Andreas Gursky: Not Abstract II at Gagosian

Andreas Gursky: Not Abstract II at Gagosian

Words by Diana McClure / Photography by Anders Jones

The work of photographer Andreas Gursky stays true to form in his current exhibition at Gagosian Gallery, majestic images that make a statement due to their size, clarity and omniscient vision. Viewers will most likely be of one or two mindsets upon contact with the images - thrilled at the power and beauty of extra-large scale photographs or chilled by their cool detached rendering of culture at large.

At times, Gursky’s work has been characterized as a clinical or encyclopedic capturing of contemporary industry - economic activity that deals with the processing of raw materials and the manufacturing of goods.  A concern with the object, whether it be, vacuum cleaners, luxury high-rises or fields of tulips, is revealed and abstracted. Gursky uses scale and point of view to remove viewers from a subjective personal experience of things. This strategy creates distance or an opening up of space for contemplation of greater organizational forces in society.

In a somewhat ominous image, titled Review, the backs of four seated individuals, from the shoulders up, span the bottom third of the horizontal image. The figures resemble heads of state, with one possibly being Angela Merkel, Chancellor of Germany.  They are seated in front of what appears to be a large red painting that takes up nearly the entire photograph and are enclosed in what appears to be a glass boardroom.  The predominance of the color red in the image underscores the overwhelming nature of political power, while the glass may signify the fragility of that power. Together the turned backs and the glass suggest a paradox - the illusion of transparency.  The proportion of the image taken up by the painting and the small scale of the figures is accentuated by smoke from a cigar billowing up into the red background - creating a disquieting sense of unease and mystery. The image is a striking example of a minimalist aesthetic using form and content to make a profound comment on the nature of politics and power in contemporary culture.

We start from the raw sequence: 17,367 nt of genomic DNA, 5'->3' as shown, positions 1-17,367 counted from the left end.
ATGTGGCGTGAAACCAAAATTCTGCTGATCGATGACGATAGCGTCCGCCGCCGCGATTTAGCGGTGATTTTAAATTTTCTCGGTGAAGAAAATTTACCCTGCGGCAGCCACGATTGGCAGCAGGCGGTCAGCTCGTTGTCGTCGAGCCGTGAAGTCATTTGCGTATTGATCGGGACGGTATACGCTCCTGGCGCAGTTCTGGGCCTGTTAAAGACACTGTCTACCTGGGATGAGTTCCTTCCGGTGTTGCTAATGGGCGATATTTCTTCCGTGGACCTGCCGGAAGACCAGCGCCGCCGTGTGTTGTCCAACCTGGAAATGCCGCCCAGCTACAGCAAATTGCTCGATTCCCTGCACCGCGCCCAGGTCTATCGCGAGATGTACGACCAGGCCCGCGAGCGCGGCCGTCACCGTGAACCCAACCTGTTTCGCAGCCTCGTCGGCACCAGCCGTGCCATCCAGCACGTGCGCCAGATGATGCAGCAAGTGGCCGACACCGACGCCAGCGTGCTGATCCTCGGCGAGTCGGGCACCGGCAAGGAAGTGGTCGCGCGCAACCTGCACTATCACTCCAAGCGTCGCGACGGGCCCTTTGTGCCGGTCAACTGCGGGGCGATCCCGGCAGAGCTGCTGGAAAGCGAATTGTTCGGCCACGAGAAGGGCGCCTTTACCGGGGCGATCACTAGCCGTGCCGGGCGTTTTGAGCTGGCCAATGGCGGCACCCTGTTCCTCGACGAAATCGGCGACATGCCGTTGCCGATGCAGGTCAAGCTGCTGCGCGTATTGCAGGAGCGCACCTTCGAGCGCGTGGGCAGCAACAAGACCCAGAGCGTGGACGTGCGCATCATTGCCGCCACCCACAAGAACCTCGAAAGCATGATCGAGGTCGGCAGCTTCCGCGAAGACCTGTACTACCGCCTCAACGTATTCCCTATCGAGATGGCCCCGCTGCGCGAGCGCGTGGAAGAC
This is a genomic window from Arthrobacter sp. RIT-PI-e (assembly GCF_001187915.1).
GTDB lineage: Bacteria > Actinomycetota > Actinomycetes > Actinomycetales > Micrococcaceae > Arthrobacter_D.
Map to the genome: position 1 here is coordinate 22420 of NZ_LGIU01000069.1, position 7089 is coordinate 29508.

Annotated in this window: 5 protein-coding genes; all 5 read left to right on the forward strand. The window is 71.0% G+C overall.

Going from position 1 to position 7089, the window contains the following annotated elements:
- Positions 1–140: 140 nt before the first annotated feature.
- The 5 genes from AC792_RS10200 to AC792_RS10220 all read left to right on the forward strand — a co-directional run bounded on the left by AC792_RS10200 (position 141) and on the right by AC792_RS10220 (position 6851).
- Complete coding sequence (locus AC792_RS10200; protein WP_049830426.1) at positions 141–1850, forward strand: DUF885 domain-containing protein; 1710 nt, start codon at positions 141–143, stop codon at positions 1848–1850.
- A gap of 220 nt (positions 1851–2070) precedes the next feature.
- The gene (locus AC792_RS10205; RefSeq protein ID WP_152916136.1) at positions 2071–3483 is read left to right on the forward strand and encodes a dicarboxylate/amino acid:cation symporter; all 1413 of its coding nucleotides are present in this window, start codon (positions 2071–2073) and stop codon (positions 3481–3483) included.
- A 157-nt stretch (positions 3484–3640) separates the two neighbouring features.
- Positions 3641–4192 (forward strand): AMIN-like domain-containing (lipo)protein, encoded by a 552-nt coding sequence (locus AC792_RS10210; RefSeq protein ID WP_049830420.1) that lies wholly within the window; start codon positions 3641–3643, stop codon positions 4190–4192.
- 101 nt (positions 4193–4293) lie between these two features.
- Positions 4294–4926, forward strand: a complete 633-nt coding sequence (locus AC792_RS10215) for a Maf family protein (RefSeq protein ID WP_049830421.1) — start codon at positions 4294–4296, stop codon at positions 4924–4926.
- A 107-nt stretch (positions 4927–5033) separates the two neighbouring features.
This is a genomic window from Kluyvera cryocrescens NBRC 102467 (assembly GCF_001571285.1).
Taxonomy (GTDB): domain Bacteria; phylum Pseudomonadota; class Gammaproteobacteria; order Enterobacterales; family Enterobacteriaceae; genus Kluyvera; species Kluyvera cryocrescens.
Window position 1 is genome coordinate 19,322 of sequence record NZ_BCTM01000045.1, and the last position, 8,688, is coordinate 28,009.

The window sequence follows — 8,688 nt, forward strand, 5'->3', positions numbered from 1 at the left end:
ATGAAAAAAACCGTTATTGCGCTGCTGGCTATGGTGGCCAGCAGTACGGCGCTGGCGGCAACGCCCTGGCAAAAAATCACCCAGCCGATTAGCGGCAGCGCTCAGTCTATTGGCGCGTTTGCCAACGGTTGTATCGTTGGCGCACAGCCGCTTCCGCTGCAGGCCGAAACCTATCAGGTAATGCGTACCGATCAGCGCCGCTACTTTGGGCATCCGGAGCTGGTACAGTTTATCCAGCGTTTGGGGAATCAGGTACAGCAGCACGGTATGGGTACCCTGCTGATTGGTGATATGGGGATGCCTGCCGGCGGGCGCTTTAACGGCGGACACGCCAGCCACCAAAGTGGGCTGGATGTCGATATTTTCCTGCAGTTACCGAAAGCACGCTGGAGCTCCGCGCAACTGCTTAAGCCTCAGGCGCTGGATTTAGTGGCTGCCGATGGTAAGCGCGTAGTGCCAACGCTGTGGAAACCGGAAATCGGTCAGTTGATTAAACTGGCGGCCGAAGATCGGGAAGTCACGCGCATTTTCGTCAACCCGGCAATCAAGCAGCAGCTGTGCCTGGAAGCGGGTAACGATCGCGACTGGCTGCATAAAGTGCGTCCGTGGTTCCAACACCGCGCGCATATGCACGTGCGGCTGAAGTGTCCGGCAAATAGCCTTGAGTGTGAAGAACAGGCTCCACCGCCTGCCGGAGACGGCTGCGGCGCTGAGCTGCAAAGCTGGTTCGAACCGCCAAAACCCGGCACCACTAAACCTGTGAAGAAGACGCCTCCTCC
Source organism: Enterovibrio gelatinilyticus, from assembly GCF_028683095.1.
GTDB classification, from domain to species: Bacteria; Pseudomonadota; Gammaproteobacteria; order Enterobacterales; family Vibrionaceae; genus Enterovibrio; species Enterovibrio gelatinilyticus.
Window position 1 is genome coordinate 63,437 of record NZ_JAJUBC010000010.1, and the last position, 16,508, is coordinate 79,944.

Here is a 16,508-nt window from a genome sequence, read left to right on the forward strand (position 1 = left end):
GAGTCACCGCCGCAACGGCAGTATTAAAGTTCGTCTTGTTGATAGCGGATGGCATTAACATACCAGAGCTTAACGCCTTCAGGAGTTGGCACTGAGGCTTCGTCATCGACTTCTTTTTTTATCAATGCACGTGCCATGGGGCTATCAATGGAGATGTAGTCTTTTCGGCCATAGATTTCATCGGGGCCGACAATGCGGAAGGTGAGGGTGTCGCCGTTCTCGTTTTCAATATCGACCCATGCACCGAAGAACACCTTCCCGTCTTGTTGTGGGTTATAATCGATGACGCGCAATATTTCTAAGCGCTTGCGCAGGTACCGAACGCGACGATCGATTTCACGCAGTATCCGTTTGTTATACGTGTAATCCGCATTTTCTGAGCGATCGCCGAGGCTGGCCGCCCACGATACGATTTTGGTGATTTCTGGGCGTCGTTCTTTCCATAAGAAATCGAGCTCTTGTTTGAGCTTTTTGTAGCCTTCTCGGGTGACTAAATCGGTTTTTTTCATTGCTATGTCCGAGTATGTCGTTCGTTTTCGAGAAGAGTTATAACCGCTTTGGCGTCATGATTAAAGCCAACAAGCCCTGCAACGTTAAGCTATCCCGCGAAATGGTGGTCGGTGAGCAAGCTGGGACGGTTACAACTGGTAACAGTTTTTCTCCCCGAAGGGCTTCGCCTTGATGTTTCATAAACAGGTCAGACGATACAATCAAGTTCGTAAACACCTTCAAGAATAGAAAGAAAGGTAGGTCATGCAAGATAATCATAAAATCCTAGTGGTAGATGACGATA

Several other images in the exhibition stretch the imagination by stimulating a speculative questioning in viewers. A landscape of solar panels in the image, Les Mées, captures the Les Mées solar farm in Alpes-de-Haute-Provence, in southern France. The area known for the rolling hills of the La Colle des Mées plateau, is beautifully rendered in the photograph, which interlaces landscape photography, landscape painting (due to its monumental size) and commentary on renewable energy sources. Once again form and content are masterfully woven together, invoking a very real awareness of human being’s inescapable relationship to the environment.

Much of Gursky’s work is created with a large-scale camera and digital manipulation that creates a supreme clarity in his images that helps to generate a sense of emotional detachment in viewers, allowing them to unleash a critical eye on the workings of the world, and ultimately how all of humanity is tied together, one way or another.